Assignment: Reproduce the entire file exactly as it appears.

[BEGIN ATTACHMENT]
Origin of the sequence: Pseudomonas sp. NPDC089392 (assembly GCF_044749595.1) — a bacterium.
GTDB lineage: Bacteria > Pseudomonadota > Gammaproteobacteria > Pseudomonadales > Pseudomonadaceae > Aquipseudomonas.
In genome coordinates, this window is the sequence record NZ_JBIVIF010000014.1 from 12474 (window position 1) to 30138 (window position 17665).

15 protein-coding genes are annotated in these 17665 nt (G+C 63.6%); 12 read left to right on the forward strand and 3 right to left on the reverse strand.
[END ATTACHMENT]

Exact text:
Origin of the sequence: Pseudomonas sp. NPDC089392 (assembly GCF_044749595.1) — a bacterium.
GTDB lineage: Bacteria > Pseudomonadota > Gammaproteobacteria > Pseudomonadales > Pseudomonadaceae > Aquipseudomonas.
In genome coordinates, this window is the sequence record NZ_JBIVIF010000014.1 from 12474 (window position 1) to 30138 (window position 17665).

15 protein-coding genes are annotated in these 17665 nt (G+C 63.6%); 12 read left to right on the forward strand and 3 right to left on the reverse strand.